This January could go down as 2nd most active for tornadoes
If it seems like there have been an unusual number of tornado reports so far this year, that’s because there have been. AccuWeather forecasters explain why.
Houston’s mayor says it’s “miraculous” that everyone survived a powerful tornado that hit the southeast side of the metro on Jan. 24.
Despite being less than a month into the new year, tornado records are already close to falling after an unusually high number of twisters touched down during intense rounds of severe weather across the country.
The National Weather Service's Storm Prediction Center estimates between 140 and 165 tornadoes touched down from the start of the year through Jan. 26. While that number will change before it is finalized, as duplicate reports are removed and additional reports are uncovered, the high end is nearly four times the typical amount for January tornadoes. If January 2023 finishes with more than 137 confirmed tornado reports, it would become the second-most active on record in terms of tornadic activity. Only January 1999, which had 214 tornadoes, would rank higher.
While New Year's Day 2023 was free of severe weather, the calm weather quickly vanished as tornadic storms impacted the south-central United States on Jan. 2. The first reported tornado of the year occurred at 12:47 p.m. CT near Norphlet, Arkansas, and tracked northeast for about a quarter of a mile. Following this tornado, 19 other tornadoes were reported that day, including an EF2 tornado in Jonesboro, Louisiana, that left at least three people injured.
Over the following two days, an additional 41 tornadoes across six states were reported, leaving a school in North Carolina damaged and destroying several homes across Alabama and Mississippi.
A stretch of six days without a tornado followed the severe outbreak of Jan. 4. This nearly week-long stretch was the longest period this month without a tornado report.
Although tornado reports for the month so far have been mostly confined mostly to the southeastern United States, there have been several exceptions. On Jan. 10, a brief EF1 tornado touched down near Milton, California, causing extensive tree damage. Milton is located about 50 miles southeast of Sacramento.
Tornadoes were also spotted in Iowa and Illinois over the course of the month. The first tornado in Iowa became the earliest in a calendar year that a tornado was reported in the state on record.
The largest outbreak of the month occurred on Jan. 12 when 70 tornadoes across seven states were reported. This date included two EF3 tornadoes that resulted in at least 9 deaths and 34 injuries across Alabama and Georgia.
An EF2 tornado also caused devastation in the historic city of Selma, Alabama, located about 40 miles west of Montgomery. The first tornado emergency of the year was also issued on Jan. 12, becoming the earliest date on record that a tornado emergency was issued since 2008.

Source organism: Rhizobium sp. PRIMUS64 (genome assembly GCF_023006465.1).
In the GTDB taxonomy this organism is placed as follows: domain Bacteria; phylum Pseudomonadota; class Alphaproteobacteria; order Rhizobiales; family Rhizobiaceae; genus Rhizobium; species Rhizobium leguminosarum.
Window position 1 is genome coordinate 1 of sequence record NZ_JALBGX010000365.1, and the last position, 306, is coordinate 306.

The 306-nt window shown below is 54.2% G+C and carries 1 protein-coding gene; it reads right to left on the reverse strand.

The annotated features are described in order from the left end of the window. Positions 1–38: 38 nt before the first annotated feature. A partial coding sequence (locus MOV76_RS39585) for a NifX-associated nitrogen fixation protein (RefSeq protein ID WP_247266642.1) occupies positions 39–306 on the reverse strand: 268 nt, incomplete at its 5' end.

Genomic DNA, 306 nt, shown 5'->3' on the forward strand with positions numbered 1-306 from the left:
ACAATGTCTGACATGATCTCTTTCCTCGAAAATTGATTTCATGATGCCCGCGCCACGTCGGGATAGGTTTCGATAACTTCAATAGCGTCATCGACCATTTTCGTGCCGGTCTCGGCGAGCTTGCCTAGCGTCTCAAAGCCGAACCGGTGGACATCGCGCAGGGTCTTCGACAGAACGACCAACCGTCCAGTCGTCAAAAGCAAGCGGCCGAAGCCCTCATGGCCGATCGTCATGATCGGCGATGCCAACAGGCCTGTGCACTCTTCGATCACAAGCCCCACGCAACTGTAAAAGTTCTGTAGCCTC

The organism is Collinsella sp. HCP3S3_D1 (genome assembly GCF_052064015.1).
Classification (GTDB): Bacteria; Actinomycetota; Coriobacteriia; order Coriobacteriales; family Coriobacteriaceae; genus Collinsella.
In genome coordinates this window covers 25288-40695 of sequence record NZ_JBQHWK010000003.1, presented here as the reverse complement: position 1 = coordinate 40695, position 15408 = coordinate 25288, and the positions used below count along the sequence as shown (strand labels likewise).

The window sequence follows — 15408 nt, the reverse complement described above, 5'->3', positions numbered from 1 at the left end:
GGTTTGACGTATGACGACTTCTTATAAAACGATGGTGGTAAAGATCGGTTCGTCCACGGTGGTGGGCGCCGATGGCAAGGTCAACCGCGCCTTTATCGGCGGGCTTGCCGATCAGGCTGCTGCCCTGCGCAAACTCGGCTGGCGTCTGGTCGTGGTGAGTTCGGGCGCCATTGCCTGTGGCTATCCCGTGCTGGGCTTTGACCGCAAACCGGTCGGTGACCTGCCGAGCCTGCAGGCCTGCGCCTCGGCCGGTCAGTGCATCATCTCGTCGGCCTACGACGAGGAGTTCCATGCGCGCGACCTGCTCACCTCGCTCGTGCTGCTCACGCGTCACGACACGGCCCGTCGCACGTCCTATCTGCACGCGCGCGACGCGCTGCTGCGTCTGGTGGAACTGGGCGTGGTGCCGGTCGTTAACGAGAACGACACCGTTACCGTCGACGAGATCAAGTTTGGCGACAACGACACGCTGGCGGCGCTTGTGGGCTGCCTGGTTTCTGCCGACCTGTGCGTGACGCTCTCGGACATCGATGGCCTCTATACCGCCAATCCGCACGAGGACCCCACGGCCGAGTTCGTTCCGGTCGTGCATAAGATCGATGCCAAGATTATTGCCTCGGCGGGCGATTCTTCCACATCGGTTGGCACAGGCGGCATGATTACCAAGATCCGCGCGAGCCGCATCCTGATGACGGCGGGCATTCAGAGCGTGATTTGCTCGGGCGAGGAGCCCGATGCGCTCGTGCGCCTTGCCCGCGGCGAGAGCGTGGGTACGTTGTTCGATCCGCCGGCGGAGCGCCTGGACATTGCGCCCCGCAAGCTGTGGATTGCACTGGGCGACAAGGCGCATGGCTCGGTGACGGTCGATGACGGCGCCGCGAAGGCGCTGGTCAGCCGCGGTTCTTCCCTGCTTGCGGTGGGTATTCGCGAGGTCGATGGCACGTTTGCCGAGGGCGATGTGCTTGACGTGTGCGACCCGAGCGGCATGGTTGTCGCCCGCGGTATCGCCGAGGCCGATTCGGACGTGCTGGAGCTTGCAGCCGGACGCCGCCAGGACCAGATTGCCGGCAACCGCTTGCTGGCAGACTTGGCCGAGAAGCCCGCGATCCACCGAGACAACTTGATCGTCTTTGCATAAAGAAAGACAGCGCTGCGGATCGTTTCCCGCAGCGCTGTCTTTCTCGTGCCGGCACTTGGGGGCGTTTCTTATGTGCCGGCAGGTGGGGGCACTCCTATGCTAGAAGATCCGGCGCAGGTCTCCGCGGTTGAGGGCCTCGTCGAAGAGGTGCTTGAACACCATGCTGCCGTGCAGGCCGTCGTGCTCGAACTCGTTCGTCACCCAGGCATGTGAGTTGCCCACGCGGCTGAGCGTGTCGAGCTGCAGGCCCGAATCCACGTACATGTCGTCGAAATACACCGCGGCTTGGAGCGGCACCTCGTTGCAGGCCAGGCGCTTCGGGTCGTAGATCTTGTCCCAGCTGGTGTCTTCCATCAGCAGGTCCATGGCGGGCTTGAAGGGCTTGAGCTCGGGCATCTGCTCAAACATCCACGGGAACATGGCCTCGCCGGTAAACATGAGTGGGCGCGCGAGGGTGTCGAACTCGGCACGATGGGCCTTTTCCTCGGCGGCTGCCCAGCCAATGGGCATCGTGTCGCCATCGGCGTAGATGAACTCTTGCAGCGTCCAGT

On Jan. 16, the least likely date in the year to see a tornado statically, two tornadoes were reported in Iowa. In the two weeks following, an additional 25 tornadoes were reported, including a strong EF3 tornado that ripped through several Houston-area suburbs on Jan. 24, bringing the total preliminary number of tornadoes so far this month to 164.
"It is generally uncommon to see many tornadoes in January," AccuWeather Lead Long-Range Meteorologist Paul Pastelok said.
On average, January is the third least tornadic month, with three of the past five years recording 18 or fewer tornadoes.
From December to February, moisture from the Gulf of Mexico usually doesn't spread across the country as much as it does during the spring, summer and fall. This typically limits severe weather outbreaks during the winter months to states closer to the Gulf. But as long as waters in the Gulf of Mexico are warmer than normal in the winter, there will typically be a higher risk of tornado development.
"The main factor that has contributed to increased severe weather in the Southern states this January is that the Gulf of Mexico is 3.5 to 5 degrees Fahrenheit above normal. This leads to more low-level moisture and associated instability than would otherwise be available in January," explained AccuWeather Senior Storm Warning Meteorologist William Clark.
While winter tornadoes remain uncommon, there is always a possibility of a tornado on any date of the year, and they are not limited to just the southeast. Tornado reports have been recorded in states such as Pennsylvania, California, Oregon, Washington, New Jersey and even Hawaii during the month of January.
"No day of the year is zero – which is why AccuWeather meteorologists always stress that with the right conditions, tornadoes are possible any day of the year almost anywhere in the country," said AccuWeather Chief Meteorologist Jonathan Porter.
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